Our city is filled with quirky, unusual things everywhere you turn. Some of these are part of the fabric of our city and woven deep while others are done purposely for us. This includes everything from LinkNYC to charge your phone to art installations that make you think for days. And, we have one of those to tell you about. The best part of these exhibits is the fact that you can visit them at any time and it wont cost you a thing!
As we know, the Madison Square Park Conservancy does an amazing job with keeping the art plentiful, relevant, and thoughtful at Madison Square Park. They have upped their game this winter along with Hugh Hayden to bring you Brier Patch. This exhibit is on view through April 24 and consists of 100 elementary school-style desks with tree branches erupting from the tabletops. At first glance, this can look like a scene from a horror movie. However, referencing Joel Chandler Harris’ Uncle Remus, his songs and his sayings, the work calls on the notion of the brier patch as a place protective for some and dangerous for others.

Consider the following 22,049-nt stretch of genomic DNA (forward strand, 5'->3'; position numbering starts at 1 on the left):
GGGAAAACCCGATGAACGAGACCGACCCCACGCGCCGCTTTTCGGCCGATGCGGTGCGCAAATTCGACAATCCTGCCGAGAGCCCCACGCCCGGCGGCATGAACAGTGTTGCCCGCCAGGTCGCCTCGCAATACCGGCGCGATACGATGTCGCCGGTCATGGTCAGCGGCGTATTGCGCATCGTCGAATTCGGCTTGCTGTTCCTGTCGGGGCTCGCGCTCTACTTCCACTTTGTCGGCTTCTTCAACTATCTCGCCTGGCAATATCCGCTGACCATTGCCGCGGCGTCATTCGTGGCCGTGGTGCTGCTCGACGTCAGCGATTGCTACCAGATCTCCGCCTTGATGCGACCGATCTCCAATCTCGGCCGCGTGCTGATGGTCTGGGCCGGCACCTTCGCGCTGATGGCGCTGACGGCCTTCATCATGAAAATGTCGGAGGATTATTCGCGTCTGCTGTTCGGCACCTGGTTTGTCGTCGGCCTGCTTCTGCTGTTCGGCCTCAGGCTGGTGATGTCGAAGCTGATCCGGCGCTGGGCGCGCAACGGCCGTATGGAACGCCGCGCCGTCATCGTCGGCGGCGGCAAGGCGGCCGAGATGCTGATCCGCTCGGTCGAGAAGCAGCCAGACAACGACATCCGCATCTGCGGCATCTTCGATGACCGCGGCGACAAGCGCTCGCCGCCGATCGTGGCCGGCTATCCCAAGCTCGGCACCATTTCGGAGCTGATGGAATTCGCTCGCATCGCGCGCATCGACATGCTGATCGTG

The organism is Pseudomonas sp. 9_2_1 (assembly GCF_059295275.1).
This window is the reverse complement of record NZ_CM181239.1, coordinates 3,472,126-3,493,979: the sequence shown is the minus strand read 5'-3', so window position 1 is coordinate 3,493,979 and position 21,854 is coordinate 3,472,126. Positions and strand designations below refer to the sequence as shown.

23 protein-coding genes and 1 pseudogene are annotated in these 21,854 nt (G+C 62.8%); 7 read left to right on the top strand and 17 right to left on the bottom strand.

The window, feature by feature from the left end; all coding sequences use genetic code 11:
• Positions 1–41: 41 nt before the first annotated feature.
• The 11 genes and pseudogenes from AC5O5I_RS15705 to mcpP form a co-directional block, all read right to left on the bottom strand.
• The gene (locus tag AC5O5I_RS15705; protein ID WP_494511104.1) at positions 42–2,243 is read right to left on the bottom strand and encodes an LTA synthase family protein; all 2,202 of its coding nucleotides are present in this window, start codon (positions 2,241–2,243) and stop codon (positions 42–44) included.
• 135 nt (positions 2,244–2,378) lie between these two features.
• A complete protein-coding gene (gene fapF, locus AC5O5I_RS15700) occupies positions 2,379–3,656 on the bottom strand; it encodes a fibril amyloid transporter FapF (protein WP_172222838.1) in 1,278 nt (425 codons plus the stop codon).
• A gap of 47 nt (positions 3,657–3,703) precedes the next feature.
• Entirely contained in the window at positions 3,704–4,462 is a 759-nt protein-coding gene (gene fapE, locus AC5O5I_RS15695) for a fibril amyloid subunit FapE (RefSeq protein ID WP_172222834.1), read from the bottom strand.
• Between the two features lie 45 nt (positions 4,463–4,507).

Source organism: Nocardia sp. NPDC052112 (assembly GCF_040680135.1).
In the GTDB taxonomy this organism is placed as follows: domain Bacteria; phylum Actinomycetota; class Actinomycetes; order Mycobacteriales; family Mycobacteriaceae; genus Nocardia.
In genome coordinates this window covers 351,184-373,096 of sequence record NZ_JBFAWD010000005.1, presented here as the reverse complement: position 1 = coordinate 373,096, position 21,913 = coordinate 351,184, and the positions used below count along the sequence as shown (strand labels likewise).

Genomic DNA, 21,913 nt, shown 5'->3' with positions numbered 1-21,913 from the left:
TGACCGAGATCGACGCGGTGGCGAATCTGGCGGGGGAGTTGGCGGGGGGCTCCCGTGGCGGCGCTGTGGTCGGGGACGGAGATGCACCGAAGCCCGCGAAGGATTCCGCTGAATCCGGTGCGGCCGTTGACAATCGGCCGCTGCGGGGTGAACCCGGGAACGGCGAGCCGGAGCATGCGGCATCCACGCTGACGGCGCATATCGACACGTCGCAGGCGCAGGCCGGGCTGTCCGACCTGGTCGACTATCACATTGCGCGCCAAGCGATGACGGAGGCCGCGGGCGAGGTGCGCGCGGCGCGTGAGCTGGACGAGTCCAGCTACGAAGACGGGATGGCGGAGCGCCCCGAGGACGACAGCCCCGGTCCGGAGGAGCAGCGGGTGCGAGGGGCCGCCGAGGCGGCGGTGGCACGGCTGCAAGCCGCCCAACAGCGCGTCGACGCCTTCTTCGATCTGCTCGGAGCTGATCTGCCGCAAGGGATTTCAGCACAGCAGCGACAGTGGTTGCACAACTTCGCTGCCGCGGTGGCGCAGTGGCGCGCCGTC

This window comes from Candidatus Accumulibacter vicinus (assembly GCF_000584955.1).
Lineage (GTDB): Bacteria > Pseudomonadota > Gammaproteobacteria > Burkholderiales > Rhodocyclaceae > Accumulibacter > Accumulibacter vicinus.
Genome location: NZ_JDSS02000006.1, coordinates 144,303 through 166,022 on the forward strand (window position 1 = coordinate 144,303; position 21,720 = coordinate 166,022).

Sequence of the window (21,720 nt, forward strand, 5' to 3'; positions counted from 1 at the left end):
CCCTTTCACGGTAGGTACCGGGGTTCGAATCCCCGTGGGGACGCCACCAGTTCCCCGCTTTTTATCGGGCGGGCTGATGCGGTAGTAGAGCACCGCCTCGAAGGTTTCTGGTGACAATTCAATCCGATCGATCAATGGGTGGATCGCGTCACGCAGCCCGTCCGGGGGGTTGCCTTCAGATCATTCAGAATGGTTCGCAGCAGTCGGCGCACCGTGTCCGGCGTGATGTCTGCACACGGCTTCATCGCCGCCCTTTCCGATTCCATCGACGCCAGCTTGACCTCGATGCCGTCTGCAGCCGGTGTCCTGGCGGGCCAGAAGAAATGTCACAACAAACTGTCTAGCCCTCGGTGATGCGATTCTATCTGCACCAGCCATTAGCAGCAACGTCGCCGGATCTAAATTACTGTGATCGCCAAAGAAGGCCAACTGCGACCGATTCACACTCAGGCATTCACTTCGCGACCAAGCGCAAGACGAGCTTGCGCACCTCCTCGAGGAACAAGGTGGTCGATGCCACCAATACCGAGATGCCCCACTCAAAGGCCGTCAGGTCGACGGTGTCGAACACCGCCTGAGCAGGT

Artist Hugh Hayden has realized his most ambitious installation to date with a new public artwork commissioned by Madison Square Park Conservancy. Presented across four separate lawns in the park, Brier Patch features a total of one-hundred wooden elementary school-style desks that erupt with tree branches, cohering into tangled assemblies with complex and layered meanings. The accumulations of desks summon the grid arrangement of classroom seating. Referencing folklore traditions around the world, the work calls on the notion of the brier patch as a place protective for some and dangerous for others, drawing connections to similar disparities within the education system and the ideal of the American Dream.
Like we said, its here for you to see whenever you’re free and think about its impact until it dissipates. Or doesn’t.
For more information, visit madisonsquarepark.org/art/exhibitions/hugh-hayden-brier-patch/